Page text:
(Whilst I do appreciate a film finish over a beautifully-textured piece of wood, my waxing with Birch is done with the intention of creating a consistent warm glowing surface that your fingers want to glide over. The most consistent thing people have commented on is how much they want to touch the things I make, which I think should be encouraged. The tactile interaction with natural materials is soothing and adds a harmonious element.)
Birch has a very tight and more or less closed pore structure. Nonetheless, the surface still has pores which the wax and fine dust from sanding combine to fill up. At least, that is the intention and what seems to happen. It is difficult to tell and perhaps irrelevant since the objective is achieved, especially with areas presenting off the flat. I refuse to let any sanding machines near the piece. This is all intensive hand-sanding since it needs 100% observation rather than a casual approach. Everything is inspected and dealt with on a case-by-case basis. It soaks up time, but pays itself back later.
By this point the surface has a very light cast from the initial waxing with pores significantly darker and filled out. Problem areas like blotching, furry grain from anywhere that had been wetted (glue cleanup for example) or physical defects like scratches (especially cross-grain near seams and details) are fixed. The same process as the initial guide coat is followed to soak the surfaces, again massaging in the wax with gloved fingers. The difference is that I will now use the rags from the previous waxing (now fairly useless for actually removing wax) to clear excess wax from an area, and then burnish fresh wax into that area with 00000 steel wool. The “dirty” cloths fail to lift all of the excess wax, leaving enough to keep the surface working. A fair amount of pressure is used with the steel wool to help burnish the wood itself with fresh wax as the lubricant. These areas are then massaged with a little wax from my fingers before moving on through the piece. This is extremely messy and tiring work. If at any point I am unhappy with how the finish is developing, I will consider going back to the sanding stage.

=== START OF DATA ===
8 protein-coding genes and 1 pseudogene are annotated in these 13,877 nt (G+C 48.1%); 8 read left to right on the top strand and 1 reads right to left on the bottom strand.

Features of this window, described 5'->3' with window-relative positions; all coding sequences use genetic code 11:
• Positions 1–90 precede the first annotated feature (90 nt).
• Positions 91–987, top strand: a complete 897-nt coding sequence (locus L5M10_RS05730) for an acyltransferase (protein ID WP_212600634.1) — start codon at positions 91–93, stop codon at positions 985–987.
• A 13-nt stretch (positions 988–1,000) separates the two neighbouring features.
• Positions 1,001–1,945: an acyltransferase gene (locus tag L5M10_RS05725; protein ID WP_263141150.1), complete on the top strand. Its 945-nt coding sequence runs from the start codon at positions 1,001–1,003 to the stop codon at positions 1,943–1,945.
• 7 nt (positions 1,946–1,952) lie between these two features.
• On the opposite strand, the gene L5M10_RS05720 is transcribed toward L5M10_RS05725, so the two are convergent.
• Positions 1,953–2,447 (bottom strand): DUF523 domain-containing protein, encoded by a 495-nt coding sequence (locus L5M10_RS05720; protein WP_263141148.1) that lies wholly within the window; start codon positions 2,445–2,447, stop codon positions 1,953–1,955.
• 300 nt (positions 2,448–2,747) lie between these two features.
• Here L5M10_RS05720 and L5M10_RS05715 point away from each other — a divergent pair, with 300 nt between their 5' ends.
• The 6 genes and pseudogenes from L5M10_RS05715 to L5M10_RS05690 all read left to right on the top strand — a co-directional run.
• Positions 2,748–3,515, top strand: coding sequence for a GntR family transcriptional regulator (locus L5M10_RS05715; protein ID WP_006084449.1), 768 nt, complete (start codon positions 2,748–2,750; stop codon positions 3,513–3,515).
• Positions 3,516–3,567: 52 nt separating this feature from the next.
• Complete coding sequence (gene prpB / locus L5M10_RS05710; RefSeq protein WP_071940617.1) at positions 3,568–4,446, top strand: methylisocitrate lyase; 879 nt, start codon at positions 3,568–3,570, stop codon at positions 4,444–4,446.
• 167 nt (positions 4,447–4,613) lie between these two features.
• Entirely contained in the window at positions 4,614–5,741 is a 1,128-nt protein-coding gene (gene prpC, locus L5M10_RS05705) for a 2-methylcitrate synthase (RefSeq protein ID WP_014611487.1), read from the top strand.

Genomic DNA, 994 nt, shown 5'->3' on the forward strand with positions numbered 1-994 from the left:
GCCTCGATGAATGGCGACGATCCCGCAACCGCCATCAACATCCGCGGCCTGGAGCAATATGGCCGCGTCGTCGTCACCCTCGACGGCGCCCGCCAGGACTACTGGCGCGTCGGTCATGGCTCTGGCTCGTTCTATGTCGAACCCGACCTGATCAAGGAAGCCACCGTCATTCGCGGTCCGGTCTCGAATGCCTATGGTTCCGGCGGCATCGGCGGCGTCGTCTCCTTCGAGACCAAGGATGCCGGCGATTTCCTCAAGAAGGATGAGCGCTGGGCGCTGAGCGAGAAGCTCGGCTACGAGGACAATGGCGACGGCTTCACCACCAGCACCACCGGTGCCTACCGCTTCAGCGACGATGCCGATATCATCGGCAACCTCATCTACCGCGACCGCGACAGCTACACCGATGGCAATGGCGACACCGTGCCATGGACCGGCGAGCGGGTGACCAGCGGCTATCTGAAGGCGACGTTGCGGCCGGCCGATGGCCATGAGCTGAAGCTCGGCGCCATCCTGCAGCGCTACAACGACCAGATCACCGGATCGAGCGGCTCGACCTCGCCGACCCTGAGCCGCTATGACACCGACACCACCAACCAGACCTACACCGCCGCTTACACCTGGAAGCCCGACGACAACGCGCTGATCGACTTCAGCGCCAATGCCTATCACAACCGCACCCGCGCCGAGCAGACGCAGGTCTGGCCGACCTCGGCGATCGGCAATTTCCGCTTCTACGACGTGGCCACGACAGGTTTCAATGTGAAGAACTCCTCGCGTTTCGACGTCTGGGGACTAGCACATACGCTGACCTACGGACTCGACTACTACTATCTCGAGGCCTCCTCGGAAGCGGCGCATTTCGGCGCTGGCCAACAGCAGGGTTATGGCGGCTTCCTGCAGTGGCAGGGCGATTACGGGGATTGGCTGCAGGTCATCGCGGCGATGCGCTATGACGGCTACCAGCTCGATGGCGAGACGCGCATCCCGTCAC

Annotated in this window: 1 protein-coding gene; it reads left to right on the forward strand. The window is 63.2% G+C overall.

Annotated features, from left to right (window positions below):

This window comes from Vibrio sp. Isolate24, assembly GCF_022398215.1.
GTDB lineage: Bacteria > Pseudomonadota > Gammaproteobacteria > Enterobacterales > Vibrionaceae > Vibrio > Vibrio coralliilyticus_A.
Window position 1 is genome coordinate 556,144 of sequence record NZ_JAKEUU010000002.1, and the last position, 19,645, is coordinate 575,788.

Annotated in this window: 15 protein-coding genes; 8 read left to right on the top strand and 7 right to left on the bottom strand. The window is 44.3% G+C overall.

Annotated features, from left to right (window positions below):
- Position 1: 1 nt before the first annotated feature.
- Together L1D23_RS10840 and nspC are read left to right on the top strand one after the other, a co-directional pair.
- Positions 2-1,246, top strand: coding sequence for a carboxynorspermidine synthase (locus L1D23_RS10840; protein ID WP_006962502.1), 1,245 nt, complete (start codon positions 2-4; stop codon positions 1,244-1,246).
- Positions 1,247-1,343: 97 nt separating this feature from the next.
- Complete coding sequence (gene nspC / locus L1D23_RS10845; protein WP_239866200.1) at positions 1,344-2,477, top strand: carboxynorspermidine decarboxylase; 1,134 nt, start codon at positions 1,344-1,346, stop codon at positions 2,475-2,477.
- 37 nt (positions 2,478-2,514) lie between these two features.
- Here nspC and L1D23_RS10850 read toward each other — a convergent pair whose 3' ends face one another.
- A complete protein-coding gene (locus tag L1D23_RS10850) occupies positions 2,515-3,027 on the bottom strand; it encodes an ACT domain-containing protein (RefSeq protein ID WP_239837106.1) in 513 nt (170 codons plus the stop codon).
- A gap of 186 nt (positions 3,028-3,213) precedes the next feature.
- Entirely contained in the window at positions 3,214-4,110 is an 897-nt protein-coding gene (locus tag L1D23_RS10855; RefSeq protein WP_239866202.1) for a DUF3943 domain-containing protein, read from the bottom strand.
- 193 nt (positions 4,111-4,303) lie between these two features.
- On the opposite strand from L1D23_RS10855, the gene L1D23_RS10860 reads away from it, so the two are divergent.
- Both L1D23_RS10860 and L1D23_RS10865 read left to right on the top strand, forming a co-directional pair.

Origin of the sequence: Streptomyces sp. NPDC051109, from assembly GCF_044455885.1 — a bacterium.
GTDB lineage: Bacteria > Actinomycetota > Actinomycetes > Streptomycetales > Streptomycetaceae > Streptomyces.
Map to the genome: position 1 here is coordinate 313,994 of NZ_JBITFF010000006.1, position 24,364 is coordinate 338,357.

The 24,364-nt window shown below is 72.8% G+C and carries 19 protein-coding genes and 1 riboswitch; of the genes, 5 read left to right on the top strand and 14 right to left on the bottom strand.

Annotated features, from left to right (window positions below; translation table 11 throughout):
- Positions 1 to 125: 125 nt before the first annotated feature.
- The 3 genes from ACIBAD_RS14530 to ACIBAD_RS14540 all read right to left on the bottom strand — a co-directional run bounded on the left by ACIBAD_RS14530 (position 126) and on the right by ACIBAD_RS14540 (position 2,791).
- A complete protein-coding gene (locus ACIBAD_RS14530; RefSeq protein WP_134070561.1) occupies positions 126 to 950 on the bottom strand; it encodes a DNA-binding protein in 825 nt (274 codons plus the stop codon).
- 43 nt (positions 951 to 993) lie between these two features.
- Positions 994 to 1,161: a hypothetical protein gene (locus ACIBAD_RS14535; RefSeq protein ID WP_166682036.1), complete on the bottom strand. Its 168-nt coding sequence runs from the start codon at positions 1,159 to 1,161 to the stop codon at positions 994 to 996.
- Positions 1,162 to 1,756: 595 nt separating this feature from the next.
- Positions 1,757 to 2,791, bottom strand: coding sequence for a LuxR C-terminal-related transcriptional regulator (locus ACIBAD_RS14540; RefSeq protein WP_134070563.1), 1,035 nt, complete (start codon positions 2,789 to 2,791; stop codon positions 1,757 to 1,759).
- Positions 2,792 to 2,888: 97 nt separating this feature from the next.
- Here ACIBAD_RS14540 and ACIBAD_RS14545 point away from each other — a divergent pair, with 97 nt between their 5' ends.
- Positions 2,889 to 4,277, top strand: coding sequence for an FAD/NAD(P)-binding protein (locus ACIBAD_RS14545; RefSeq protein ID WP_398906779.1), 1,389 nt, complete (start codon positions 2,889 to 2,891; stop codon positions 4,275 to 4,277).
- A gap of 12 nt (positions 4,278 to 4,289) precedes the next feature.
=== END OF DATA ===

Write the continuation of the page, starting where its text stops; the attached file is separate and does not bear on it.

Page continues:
Depending on the size of the piece, where I started is more or less ready to clean and buff out by the time the entire piece is through. From here it is many many clean cloths (plus many clean gloves) buffing up the dried wax to a semi-gloss finish. A week later I’ll burnish in another layer of wax with 00000 wool and buff out again. It is this third application that does the trick. By this point any chatoyance and flecking off the quarter will glow. The wood should not be dry and dead-looking. Contrast between the parts of the wood that take up dye from the wax and those that do not should be far lower, with a natural softer look to the wood. Some pieces refuse to comply fully, but on the whole being consistent around the workpiece doesn’t allow these to stand out as faults, but as “integrated variance”.
Controversially, I think the Maple Gamble House bedroom furniture looks a little sub-par for G&G. It’s just my opinion and never having seen them in person I perhaps have less basis for judgement. They do look blotchier and less refined than pieces around the rest of the home:
Certainly, my approach with dark wax to Birch produces similar results off the first application (the one from hell) whilst continued working brings it to a level that satisfies me.
I’d love input from the experienced finishers here on Lumberjocks. My methods are by no means perfect and refinement of one’s techniques and rationale are essential to being a developing woodworker.
-- "What can be asserted without evidence can be dismissed without evidence"